This was previously posted on my book blog, Rinn Reads.
When I was ten years old, I picked up this huge fantasy book that I’d never read before. I was (and still am… obviously) an avid devourer of fantasy fiction, and here was one I hadn’t yet read! It was written by the same author who wrote The Hobbit – I’d read that a few years before and loved it. I’d also heard there was a film version of it coming out next year, and it’s always more fun to read the book first. That book was J.R.R. Tolkien’s The Lord of the Rings, and it changed my life.
It wasn’t long before I’d finished all three books, and I was obsessed. It didn’t really help that the films were coming out soon, which meant there was merchandise EVERYWHERE. I bought countless movie guides, guides to Tolkien, books about Tolkien himself, art books, the video games, posters, trading cards, figures… I even had one of those huge cardboard promotional cutouts. Seriously. My local video shop sold off cutouts and posters so I ended up coming home with a Two Towersone, which took up the majority of my tiny bedroom at the time. Totally worth it. I did tons of fanart (a lot of which I still have), I learnt to write ‘like a hobbit’, I tried (and failed) to learn Sindarin, I ran several different Lord of the Rings websites and fanlistings. I didn’t hide my love for it either, everyone at school knew my obsession. Sometimes I felt that it alienated me from others and that they looked down on me for being so passionate, but eh.
It’s difficult to give a toss about how people perceive you for liking something, when that something is so important to you. Reading, particularly the fantasy genre, has always been a HUGE part of my life. From a young age I was encouraged to read: to my parents, by myself, before bed, whenever I could. The Lord of the Ringsonly made me delve deeper into the fantasy genre, and I have so much to thank it for.
I know it doesn’t appeal to everyone. Tolkien’s language is old-fashioned, but that’s what I LOVE about it. I love the archaic words, the feeling that somehow this could have been our past in an alternate universe, the hobbits and their country bumpkin lifestyle – it sounds pretty idyllic. It’s a tale with unlikely heroes: within the Fellowship we’ve got an heir to the throne of Gondor, the Gondorian Steward’s son, an Elven prince, an Istari (or wizard), a Dwarven warrior (who is of the royal line, however distant) – and four hobbits. Two of which prove to be the strongest of them all, and we can’t forget what Merry and Pippin went through either.
Tolkien turned the traditional ‘epic quest’ tale on its head when he made his bumbling country folk – who’d normally rather spend the day fishing or farming, followed by an evening with a mug of ale – the true heroes. Despite the fact that Frodo and Sam’s journey to Mount Doom will most likely kill them and their chances of ever seeing the Shire again are slim, they carry on. That very thought of their beautiful home pushes them through. The message is clear: it’s not who you are that matters, it’s what you do. You don’t need to be the long lost heir to the throne, a rich prince or a grizzled warrior to have an impact. It’s essentially, when stripped to the bare bones, a story of good overcoming evil and how even the littlest person can change the future. To me, it also speaks of overcoming prejudices: it’s well known that elves and dwarves do not get along. But Legolas and Gimli end up forging a strong friendship, although they were distrusting of each other at first. There’s so much more within the books than a tale of nine people going on a long and arduous journey.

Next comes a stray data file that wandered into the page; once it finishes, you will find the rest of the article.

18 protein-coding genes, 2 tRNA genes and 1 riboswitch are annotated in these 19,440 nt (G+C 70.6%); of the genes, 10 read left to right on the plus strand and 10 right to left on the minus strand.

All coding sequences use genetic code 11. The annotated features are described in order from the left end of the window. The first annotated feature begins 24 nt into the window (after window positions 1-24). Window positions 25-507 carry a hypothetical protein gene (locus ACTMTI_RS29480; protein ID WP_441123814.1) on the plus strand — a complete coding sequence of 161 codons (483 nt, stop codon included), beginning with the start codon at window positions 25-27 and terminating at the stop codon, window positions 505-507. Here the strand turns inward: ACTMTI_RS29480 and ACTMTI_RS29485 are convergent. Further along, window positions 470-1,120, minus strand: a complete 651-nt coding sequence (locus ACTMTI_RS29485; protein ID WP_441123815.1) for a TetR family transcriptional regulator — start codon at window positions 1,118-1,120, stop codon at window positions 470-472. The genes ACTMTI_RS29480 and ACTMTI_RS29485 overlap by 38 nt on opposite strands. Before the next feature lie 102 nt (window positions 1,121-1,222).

But you know what impresses me even more than the positive message Tolkien sends out through The Lord of the Rings? His sheer and utter dedication to thoroughly creating the world of Middle-earth. He invented entire languages, and not just the words and sentences he used in the books, but an entire new vocabulary and syntax. A whole history of Middle-earth was written, cultures and peoples that the reader barely catches a glimpse or even mention of were created. Inspired by myths and legends of other cultures, Tolkien sculpted this beautiful world that feels so real to me. I’m pretty heartbroken that I can’t just move to Middle-earth, to be honest.
To round it all up, The Lord of the Rings is a series that breaks my heart – in the very best way – yet simultaneously every time I read the books I feel like I’m at home. There just isn’t another like it.